Furthermore, Plaintiffs cite to no case where a court has held that for SLUSA preemption to apply, the misrepresentations or omission at issue must be made by the defendant. Instead, all of the cases Plaintiffs cite to in support of their argument involve situations where plaintiff either failed to allege any misrepresentations or omissions; alleged only misrepresentations and omissions by the defendant or defendants at issue (and thus, not by third parties); or brought holder claims similar to those brought inDabit. See Disher v. Citigroup Global Markets Inc., 419 F.3d 649, 654-55 (7th Cir. 2005) (analyzing whether SLUSA preempted plaintiff's holder claims and concluding that SLUSA preemption applied); Dabit v. Merrill Lynch, Pierce, Fenner Smith, Inc., 395 F.3d 25, 44 (2d Cir. 2005) (discussing whether holder claims are preempted by SLUSA and ultimately concluding that such claims are not preempted), rev'd 126 S. Ct. 1503 (2006); Riley v. Merrill Lynch, Pierce, Fenner Smith, Inc., 292 F.3d 1334, 1345 (11th Cir. 2002) (discussing whether SLUSA preempted claims of plaintiffs who purchased and held covered securities and holding that SLUSA preempts such claims); Green v. Ameritrade, Inc., 279 F.3d 590, 597-99 (8th Cir. 2002) (refusing to consider whether plaintiff's complaint alleged a misrepresentation and instead, basing its holding that SLUSA does not preempt breach of contract claim on plaintiff's failure to plead a purchase or sale in reliance on a misrepresentation); Paru v. Mutual of Am. Life Ins. Co., No. 04-6907, 2006 WL 1292828, at *3-4 (S.D.N.Y. May 11, 2006) (remanding case for lack of SLUSA preemption where complaint did not allege any misrepresentations or omissions and instead, merely alleged that defendant allowed market timing to occur within investment vehicle); MDCM Holdings, Inc. v. Credit Suisse First Boston Corp., 216 F. Supp. 2d 251, 257 (S.D.N.Y. 2002) (holding that SLUSA did not preempt breach of contract claim because claim did not involve any material misrepresentations or omissions). Thus, these cases do not deal with the instant situation, where the plaintiff seeks to hold a defendant liable for aiding and abetting the misrepresentations and omissions made by third parties.
The courts in both Green and Disher, when citing the standard for establishing SLUSA preemption pursuant to 15 U.S.C. § 78bb(f)(1), state that the party asserting SLUSA preemption must show "that the defendant is alleged to have misrepresented or omitted a material fact." See Disher, 419 F.3d at 654;Green, 279 F.3d at 596 (emphasis added). The decisions in this case do not rest on this SLUSA element and thus, the courts do not expand on this further. In any event, this statement of the SLUSA standard directly contradicts the statutory language of SLUSA. See 15 U.S.C. § 78bb(f)(1)(B).
The only case cited by either party which seemingly addresses this issue appears to be the Eighth Circuit's decision in Prof'l Mgmt. Assoc., Inc. Employees' Profit Sharing Plan v. KPMG, LLP, 335 F.3d 800 (8th Cir. 2003), in which the Eighth Circuit found that the plaintiff's claims against the defendant were preempted by SLUSA. KPMG, 335 F.3d at 802. In so holding, the court determined that the defendant, KMPG, had aided and abetted a third party, Green Tree Financial Corporation ("Green Tree"), in making misrepresentations and omissions about Green Tree's financial condition and that KPMG made its own material false statements and omissions in its audit reports on Green Tree's financial statements. See id. at 802. The court emphasized that SLUSA applied because "[plaintiff's] complaint implicitly alleges that misrepresentations and omissions were made in connection with the purchase of securities. . . . (emphasis added). Id.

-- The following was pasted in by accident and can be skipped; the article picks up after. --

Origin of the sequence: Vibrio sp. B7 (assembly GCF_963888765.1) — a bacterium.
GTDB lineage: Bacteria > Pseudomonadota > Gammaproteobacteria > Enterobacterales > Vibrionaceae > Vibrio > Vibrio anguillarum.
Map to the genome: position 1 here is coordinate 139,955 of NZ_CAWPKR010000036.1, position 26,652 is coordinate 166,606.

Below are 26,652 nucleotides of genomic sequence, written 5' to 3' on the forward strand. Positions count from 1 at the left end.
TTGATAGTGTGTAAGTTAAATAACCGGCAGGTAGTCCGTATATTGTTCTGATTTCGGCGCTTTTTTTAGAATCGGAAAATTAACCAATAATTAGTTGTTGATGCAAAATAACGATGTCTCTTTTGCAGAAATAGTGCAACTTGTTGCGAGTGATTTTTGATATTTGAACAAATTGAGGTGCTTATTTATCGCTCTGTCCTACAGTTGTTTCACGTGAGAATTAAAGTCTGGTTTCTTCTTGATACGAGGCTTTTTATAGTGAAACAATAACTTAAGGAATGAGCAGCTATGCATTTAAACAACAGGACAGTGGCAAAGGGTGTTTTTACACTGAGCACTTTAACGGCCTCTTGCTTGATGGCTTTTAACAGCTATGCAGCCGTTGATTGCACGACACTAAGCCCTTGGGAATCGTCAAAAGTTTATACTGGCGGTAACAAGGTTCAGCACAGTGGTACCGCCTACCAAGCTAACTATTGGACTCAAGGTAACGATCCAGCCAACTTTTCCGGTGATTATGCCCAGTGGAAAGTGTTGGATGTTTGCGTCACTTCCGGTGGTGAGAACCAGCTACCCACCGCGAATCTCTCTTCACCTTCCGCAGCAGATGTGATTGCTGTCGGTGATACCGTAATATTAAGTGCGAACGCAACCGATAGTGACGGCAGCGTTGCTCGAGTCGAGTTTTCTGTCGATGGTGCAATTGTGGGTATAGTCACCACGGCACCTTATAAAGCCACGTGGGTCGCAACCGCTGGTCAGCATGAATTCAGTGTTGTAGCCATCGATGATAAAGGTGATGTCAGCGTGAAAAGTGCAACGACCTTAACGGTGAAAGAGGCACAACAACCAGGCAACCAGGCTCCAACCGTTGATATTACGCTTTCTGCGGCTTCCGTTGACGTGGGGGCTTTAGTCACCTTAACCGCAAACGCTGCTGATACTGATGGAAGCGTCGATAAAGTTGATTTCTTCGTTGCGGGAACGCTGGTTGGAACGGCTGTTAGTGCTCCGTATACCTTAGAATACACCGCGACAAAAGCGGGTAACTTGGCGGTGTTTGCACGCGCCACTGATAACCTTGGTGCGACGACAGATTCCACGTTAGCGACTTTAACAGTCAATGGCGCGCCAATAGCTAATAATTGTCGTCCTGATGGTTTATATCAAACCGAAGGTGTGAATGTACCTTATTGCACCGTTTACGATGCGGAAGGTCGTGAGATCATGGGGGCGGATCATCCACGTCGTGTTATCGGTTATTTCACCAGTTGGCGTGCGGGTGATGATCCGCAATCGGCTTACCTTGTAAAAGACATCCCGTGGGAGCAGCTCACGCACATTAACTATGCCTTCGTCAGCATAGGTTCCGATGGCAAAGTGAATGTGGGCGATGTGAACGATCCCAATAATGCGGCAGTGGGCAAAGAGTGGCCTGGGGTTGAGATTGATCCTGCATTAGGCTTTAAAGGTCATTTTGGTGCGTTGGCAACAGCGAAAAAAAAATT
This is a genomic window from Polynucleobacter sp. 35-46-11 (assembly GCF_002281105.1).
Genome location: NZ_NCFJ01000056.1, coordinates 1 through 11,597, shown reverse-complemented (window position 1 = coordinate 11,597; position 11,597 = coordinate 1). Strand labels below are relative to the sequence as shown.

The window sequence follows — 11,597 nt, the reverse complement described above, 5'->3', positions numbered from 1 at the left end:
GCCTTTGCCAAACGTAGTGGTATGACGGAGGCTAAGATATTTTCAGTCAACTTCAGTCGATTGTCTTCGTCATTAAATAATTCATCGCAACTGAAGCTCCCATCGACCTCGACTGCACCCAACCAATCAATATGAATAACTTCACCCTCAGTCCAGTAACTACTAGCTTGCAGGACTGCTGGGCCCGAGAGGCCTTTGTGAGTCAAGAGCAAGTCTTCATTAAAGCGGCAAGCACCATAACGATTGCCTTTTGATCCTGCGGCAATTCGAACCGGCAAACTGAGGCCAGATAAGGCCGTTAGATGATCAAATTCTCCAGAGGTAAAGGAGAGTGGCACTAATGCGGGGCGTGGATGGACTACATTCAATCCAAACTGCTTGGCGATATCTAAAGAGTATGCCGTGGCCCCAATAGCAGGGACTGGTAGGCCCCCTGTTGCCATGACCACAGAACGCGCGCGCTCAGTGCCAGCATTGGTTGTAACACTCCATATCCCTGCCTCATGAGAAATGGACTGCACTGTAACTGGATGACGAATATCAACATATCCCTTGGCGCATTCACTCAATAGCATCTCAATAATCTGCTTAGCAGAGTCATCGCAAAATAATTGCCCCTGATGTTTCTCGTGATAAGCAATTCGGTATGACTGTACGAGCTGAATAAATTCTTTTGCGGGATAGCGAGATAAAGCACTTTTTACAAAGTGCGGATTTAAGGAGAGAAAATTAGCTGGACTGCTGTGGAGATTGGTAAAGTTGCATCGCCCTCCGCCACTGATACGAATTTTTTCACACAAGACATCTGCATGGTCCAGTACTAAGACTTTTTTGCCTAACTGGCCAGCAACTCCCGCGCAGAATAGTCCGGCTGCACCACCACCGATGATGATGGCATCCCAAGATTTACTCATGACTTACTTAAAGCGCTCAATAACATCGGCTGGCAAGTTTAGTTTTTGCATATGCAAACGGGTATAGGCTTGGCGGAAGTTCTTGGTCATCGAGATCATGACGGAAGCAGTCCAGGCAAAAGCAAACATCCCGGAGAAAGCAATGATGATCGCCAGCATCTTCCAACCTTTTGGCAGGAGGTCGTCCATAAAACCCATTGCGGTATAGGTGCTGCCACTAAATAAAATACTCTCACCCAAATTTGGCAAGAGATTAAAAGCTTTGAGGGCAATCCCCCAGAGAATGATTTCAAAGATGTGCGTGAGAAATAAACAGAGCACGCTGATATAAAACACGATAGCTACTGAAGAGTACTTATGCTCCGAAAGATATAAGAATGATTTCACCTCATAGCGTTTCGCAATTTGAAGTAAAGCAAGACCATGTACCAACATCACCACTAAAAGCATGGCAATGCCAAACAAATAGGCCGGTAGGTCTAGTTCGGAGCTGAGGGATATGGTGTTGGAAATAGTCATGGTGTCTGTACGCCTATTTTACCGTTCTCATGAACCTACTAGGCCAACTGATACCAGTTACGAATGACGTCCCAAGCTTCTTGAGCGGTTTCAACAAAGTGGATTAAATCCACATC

While the decision in KPMG is distinguishable from the instant case because here, Plaintiffs do not allege that Bordier and Dominick made any misrepresentations or omissions of their own, the Eighth Circuit's decision provides pertinent guidance to the Court. InKPMG, the Court determined that SLUSA preemption applied to the plaintiff's aiding and abetting claims against KPMG because the plaintiff implicitly alleged misrepresentations or omissions in connection with the purchase of securities. See id. at 802;see also In re Franklin Mutual Funds Fee Litigation, 388 F. Supp. 2d 451, 471-73 (D.N.J. 2005) (stating that plaintiff's aiding and abetting a breach of fiduciary duty claims would be preempted under SLUSA because the claims were "based, in part, on material misrepresentations and/or omissions conveyed to the public")
This decision is in line with language used by the Third Circuit in Rowinski, where the Court found that the plaintiff's breach of contract claim was subject to SLUSA preemption because although a misrepresentation was not an essential element of a breach of contract claim, "[w]here as here, allegations of a material misrepresentation serve as the factual predicate of a state law claim, the misrepresentation prong is satisfied under SLUSA."Rowinski, 398 F.3d at 300 (emphasis added). In this case, allegations of misrepresentations by Kyprianou and Poyiadjis serve as the factual predicate of Plaintiffs' claims against Bordier and Dominick.